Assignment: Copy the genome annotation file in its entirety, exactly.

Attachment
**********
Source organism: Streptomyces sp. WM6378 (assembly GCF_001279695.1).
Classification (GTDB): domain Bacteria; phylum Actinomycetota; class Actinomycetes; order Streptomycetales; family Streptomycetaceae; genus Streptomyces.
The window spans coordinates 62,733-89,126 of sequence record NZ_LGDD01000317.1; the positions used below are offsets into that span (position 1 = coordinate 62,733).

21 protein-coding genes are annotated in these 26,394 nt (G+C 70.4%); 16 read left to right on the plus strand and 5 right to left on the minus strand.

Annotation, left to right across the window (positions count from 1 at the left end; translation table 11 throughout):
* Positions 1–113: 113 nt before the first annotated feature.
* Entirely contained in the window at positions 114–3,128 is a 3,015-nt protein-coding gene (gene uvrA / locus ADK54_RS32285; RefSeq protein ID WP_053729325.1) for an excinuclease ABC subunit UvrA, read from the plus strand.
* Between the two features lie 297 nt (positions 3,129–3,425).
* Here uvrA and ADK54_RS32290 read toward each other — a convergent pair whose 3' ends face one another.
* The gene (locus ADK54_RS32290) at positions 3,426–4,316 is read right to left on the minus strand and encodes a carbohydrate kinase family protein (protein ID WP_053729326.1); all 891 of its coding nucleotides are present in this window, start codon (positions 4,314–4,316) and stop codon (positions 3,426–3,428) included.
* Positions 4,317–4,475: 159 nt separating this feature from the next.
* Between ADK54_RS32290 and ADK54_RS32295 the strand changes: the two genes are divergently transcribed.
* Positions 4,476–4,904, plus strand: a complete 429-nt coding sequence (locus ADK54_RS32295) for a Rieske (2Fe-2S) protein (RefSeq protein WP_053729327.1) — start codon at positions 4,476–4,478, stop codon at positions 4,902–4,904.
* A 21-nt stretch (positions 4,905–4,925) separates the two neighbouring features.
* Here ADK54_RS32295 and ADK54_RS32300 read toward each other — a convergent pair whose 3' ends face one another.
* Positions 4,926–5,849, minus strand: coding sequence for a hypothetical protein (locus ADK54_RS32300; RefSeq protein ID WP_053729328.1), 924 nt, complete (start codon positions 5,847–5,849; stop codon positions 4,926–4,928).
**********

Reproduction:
Source organism: Streptomyces sp. WM6378 (assembly GCF_001279695.1).
Classification (GTDB): domain Bacteria; phylum Actinomycetota; class Actinomycetes; order Streptomycetales; family Streptomycetaceae; genus Streptomyces.
The window spans coordinates 62,733-89,126 of sequence record NZ_LGDD01000317.1; the positions used below are offsets into that span (position 1 = coordinate 62,733).

21 protein-coding genes are annotated in these 26,394 nt (G+C 70.4%); 16 read left to right on the plus strand and 5 right to left on the minus strand.

Annotation, left to right across the window (positions count from 1 at the left end; translation table 11 throughout):
* Positions 1–113: 113 nt before the first annotated feature.
* Entirely contained in the window at positions 114–3,128 is a 3,015-nt protein-coding gene (gene uvrA / locus ADK54_RS32285; RefSeq protein ID WP_053729325.1) for an excinuclease ABC subunit UvrA, read from the plus strand.
* Between the two features lie 297 nt (positions 3,129–3,425).
* Here uvrA and ADK54_RS32290 read toward each other — a convergent pair whose 3' ends face one another.
* The gene (locus ADK54_RS32290) at positions 3,426–4,316 is read right to left on the minus strand and encodes a carbohydrate kinase family protein (protein ID WP_053729326.1); all 891 of its coding nucleotides are present in this window, start codon (positions 4,314–4,316) and stop codon (positions 3,426–3,428) included.
* Positions 4,317–4,475: 159 nt separating this feature from the next.
* Between ADK54_RS32290 and ADK54_RS32295 the strand changes: the two genes are divergently transcribed.
* Positions 4,476–4,904, plus strand: a complete 429-nt coding sequence (locus ADK54_RS32295) for a Rieske (2Fe-2S) protein (RefSeq protein WP_053729327.1) — start codon at positions 4,476–4,478, stop codon at positions 4,902–4,904.
* A 21-nt stretch (positions 4,905–4,925) separates the two neighbouring features.
* Here ADK54_RS32295 and ADK54_RS32300 read toward each other — a convergent pair whose 3' ends face one another.
* Positions 4,926–5,849, minus strand: coding sequence for a hypothetical protein (locus ADK54_RS32300; RefSeq protein ID WP_053729328.1), 924 nt, complete (start codon positions 5,847–5,849; stop codon positions 4,926–4,928).